The Geology of Billings, Montana

Introduction to Billings’ Geologic Setting

Billings is located in south central Montana along the Yellowstone River. The city lies in the Northern Plains geographic province, situated between mountain ranges to the west and rolling plains to the east. Billings’ location adjacent to the Yellowstone River and at the foot of the Beartooth Mountains gives the area a diverse and dynamic geologic history.

Billings sits atop several thousand feet of sedimentary rock layers that reveal various past environments like ancient seas, swamps, and river floodplains. The oldest rock layers date back to the Paleozoic Era over 300 million years ago. More recent ice age glaciers, rivers, and lakes have also shaped Billings’ modern landscapes.

Paleozoic Era: Laying the Foundation

Cambrian Period (541-485 million years ago)

The earliest Paleozoic rock layers beneath Billings originate from the Cambrian Period when shallow inland seas covered the region. These marine sedimentary rocks include the Flathead Sandstone and Wolsey Shale formations consisting of sandstones, shales, and limestones.

Flathead Sandstone is visible along the rimrocks and valleys around Billings where its resistance to erosion produces cliffs. Fossils of trilobites and brachiopods can be found preserved in these early Cambrian rocks.

Mississippian Period (359-323 million years ago)

During the Mississippian the area returned to being an expansive shallow sea. The Madison Limestone and Mission Canyon Limestone formations consist of calcium carbonate marine deposits like limey muds that lithified into rock.

The Mission Canyon Limestone is exposed at places like Pompeys Pillar National Monument east of Billings. Its layering and abundant fossil crinoids display the Mississippian marine environment.

Pennsylvanian Period (323-298 million years ago)

As the Pennsylvanian Period began, the sea regressed and coastal plains and swamps covered the region. Extensive swamps hosted vegetation that became coal and peat bogs where plants gradually accumulated and transformed into petrified forests preserved in rock.

The Pennsylvanian Period is represented by the Amsden and Tyler Formations visible around modern day Billings. These formations contain sandstones, mudstones, and important economic deposits like coal beds.

Mesozoic Era: Expanding the Continental Identity

Jurassic Period (201-145 million years ago)

By the Jurassic Period around 200 million years ago, the area was situated well inland from any major bodies of water and becoming more arid. Wind-blown dunes dominated the landscape and later fused into the prominent cliff-forming sandstones seen around Billings like the Sawtooth Formation.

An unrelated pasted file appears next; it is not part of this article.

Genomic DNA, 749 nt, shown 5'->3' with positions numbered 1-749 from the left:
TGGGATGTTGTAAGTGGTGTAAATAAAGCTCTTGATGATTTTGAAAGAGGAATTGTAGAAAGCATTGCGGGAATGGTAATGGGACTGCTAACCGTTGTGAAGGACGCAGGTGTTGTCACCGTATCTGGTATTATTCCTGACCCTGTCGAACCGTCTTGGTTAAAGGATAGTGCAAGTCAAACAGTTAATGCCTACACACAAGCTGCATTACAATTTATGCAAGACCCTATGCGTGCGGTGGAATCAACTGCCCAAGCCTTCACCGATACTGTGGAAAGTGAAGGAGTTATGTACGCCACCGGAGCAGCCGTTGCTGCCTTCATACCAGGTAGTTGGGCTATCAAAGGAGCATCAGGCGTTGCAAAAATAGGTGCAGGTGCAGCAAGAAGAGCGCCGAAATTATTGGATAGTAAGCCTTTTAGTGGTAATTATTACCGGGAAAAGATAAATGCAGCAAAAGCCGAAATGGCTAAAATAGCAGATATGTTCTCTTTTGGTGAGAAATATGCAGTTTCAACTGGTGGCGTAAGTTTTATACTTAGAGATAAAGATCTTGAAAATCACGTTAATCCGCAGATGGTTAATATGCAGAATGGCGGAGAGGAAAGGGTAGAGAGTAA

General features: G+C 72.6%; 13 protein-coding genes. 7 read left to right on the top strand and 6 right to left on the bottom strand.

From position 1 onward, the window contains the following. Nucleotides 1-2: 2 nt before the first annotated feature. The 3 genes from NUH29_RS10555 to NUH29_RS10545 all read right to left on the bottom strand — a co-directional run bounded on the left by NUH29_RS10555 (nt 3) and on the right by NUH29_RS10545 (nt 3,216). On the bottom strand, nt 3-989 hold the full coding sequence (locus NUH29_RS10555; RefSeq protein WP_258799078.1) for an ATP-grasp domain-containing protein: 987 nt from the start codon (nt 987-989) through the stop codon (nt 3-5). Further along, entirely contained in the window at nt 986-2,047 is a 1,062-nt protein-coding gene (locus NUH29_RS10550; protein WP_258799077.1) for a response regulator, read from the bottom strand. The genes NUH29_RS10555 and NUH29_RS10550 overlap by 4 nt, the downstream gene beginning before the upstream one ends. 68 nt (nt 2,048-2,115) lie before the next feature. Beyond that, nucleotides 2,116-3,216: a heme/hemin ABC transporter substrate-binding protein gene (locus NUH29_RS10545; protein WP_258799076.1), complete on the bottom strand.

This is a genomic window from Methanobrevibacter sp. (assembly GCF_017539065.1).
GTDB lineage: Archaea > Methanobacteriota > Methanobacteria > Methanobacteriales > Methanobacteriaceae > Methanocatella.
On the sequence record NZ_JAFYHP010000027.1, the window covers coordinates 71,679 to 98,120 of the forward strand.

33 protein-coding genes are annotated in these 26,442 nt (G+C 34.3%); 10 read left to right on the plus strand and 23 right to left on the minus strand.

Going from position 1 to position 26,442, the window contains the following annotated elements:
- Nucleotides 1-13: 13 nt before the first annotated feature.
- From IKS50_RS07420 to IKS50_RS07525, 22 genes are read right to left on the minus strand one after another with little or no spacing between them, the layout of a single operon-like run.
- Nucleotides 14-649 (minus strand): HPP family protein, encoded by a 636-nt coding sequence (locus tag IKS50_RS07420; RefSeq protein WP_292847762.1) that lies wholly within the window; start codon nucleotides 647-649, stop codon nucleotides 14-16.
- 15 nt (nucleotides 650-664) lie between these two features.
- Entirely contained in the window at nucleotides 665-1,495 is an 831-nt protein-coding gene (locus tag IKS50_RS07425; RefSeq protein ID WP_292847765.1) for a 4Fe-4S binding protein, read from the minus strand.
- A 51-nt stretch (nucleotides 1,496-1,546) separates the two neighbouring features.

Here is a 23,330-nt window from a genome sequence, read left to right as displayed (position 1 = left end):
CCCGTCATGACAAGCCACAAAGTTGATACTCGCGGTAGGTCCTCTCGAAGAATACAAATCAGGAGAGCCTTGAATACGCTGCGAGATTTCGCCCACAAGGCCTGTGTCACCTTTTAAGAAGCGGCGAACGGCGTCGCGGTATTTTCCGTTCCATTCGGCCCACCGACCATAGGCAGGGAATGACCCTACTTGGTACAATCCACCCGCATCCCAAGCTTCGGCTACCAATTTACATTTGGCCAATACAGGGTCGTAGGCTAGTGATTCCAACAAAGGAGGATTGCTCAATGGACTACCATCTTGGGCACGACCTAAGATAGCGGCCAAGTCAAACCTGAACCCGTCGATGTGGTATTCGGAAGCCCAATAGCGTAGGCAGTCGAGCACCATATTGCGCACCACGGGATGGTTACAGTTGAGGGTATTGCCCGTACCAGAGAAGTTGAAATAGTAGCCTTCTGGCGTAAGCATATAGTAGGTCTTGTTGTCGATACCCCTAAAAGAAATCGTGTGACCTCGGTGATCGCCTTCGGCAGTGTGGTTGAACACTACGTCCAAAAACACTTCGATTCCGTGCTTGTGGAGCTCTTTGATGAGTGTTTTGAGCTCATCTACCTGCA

Massive petrified logs located within the Morrison Formation were deposited during the late Jurassic by river systems that transported fallen trees. The Morrison Formation is another critical unit exposed in the Billings vicinity that also has many dinosaur fossil sites.

Cretaceous Period (145-66 million years ago)

The early Cretaceous Period was marked by rising sea levels that inundated the landscape, connecting shallow seaways across parts of North America. Later in the Cretaceous, mountain building processes to the west raised the region upwards again.

Significant stratigraphic units in the Billings locale originating from the Cretaceous include the Thermopolis Shale, featuring black organic marine shales, as well as the Colorado Group’s Niobrara Formation and Carlile Shale members exposed prominently along the Yellowstone River. These rich marine mudstones and shales also host plentiful fossils.

Cenozoic Era: Shaping the Modern Scenery

Paleogene Period (66-23 million years ago)

The Laramide Orogeny mountain building event peaked in intensity during the Paleogene Period, influencing regional erosion and deposition patterns. One significant unit of the Fort Union Formation consists of mudstones, siltstones, sandstones and coal seams dating from Paleocene to Eocene times around 60 million years ago.

In various places surrounding Billings, the Fort Union Formation has productive coal seams that have been utilized as an energy source. It also hosts well-known fossil sites like plants and insects.

Neogene Period and Quaternary Period (past 23 million years)

The last few million years encompassing the Neogene and Quaternary Periods were dominated by intense glaciations that carved and deposited material over the Billings vicinity. Episodes of continental glaciation extended from the Beartooth Mountains at times.

Modern drainages have removed some sediments but also hosted recent river terraces and floodplain deposits along waterways like the Yellowstone River around Billings. The result is a complex surficial geology varying from bedrock exposures to loess hills and bluffs. Ongoing erosion of differentially resistant rock layers continues to sculpt badland terrain and striking rock formations.

Key Geologic Structures and Landforms in Billings